Defiant anti-Wall Street protesters in Washington vow to hold their ground.
They set up a so-called “Tent of Dreams” at one location, as police ordered a midday deadline for them to remove their belongings from two camps in the nation’s capitol.
The deadline passed without incident.
A protester, wearing the Guy Fawkes mask that has become so popular with the movement, said:
“They were supposed to start evicting at noon, but nothing has happened yet. So, who knows.”
Another D.C. resident and protester commented:
“I’m not sure what might happen. We’re just here making a positive statement that we have dreams and we would like to see them realized. And I know the press likes to focus on certain dramatic elements other than that, but what this movement – at least for me – what it’s really about is the positive statement: We do believe a better world is possible.”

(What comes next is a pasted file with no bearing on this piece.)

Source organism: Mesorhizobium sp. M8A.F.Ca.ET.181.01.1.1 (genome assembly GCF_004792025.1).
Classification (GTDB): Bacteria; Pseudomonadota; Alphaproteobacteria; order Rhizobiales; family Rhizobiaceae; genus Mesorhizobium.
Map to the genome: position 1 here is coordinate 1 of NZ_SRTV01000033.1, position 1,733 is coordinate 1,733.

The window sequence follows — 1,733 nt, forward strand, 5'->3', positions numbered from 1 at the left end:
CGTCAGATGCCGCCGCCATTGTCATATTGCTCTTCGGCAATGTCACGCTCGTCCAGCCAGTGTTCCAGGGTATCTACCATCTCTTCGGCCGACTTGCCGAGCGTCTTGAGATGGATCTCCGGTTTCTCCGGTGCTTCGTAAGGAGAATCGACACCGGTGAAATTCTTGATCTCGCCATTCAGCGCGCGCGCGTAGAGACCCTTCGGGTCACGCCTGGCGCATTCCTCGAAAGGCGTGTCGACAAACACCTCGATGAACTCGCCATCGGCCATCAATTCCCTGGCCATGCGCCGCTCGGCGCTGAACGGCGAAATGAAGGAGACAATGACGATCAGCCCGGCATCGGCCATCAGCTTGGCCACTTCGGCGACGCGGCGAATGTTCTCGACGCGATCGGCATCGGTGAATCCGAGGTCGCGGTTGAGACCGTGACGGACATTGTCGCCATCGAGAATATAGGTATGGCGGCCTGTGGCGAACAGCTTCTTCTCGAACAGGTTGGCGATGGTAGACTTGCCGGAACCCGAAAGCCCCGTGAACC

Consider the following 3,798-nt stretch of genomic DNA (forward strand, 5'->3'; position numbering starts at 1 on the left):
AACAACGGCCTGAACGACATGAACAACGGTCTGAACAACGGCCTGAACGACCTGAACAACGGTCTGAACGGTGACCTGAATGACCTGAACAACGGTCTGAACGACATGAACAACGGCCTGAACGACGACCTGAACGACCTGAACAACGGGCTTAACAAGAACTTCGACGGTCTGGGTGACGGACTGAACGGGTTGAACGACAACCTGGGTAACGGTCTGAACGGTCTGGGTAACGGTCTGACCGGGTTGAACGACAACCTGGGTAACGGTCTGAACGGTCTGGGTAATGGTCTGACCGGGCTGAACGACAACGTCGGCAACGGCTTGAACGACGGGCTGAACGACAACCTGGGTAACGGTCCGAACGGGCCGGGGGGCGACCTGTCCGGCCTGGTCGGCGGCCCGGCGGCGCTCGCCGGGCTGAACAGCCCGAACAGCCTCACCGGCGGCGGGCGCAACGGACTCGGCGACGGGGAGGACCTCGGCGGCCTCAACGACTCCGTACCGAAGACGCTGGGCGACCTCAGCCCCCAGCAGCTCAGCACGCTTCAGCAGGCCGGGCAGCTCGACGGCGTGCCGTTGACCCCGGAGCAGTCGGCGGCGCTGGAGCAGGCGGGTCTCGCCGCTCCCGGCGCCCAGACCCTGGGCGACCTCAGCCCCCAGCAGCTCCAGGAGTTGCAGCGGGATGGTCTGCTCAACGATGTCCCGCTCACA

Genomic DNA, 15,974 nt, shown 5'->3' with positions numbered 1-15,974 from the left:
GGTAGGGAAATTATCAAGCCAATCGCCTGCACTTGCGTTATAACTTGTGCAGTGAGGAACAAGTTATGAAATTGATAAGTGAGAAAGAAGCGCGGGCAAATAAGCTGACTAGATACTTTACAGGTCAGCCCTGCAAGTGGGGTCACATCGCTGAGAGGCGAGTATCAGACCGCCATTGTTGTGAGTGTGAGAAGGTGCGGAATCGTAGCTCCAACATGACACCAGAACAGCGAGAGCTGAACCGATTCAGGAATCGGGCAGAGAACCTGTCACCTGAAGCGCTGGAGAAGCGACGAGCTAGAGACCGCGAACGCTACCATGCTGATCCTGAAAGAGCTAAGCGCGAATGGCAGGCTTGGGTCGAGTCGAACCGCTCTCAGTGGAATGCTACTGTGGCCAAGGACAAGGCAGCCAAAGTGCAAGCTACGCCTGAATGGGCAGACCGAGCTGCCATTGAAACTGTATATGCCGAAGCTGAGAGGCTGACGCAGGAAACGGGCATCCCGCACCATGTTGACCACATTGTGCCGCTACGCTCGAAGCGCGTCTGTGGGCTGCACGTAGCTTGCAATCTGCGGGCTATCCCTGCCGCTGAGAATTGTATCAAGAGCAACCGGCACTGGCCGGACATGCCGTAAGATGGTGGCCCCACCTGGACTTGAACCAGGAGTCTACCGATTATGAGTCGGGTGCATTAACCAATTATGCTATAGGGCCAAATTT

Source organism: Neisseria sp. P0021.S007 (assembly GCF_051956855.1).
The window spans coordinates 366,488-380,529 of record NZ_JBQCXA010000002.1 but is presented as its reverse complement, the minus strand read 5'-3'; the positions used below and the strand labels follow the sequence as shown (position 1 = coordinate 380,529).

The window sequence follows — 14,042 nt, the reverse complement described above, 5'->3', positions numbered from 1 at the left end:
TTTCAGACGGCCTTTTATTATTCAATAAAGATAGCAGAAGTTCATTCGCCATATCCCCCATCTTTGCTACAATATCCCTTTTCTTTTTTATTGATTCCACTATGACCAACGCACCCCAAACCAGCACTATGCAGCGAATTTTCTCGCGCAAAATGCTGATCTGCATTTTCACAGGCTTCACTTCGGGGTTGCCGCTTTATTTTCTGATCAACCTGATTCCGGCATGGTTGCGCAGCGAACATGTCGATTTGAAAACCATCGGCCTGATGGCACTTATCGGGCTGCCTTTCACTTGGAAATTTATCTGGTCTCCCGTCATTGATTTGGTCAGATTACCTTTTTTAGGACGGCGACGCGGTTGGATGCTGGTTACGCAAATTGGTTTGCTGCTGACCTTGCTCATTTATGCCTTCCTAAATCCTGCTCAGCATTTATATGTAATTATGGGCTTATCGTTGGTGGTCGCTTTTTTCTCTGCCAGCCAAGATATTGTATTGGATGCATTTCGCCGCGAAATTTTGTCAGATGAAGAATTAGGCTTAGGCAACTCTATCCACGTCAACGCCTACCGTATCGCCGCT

In its first challenge to the demonstrators, the U.S. National Park Service said last week it would enforce a ban at noon against sleeping in camps where Occupy protesters have been living since October. It ordered sleeping bags, pillows and other gear removed, but said tents may remain as a protest symbol if flaps stayed open.
U.S. Parks Police Sergeant, David Schlosser, says:
“It’s our goal that we can have everybody exercise their First Amendment rights. But they must also be able to do so in a manner that’s healthy and safe in this environment.”
While police have shut down similar Occupy protests against social and economic inequality in other U.S. cities, the demonstrations in the capital have benefited from an unusually warm winter and a permissive approach by federal authorities reluctant to provoke confrontation.
Protesters are targeting the growing income gap, corporate greed and what they see as unfair tax structure favoring the richest 1% of Americans.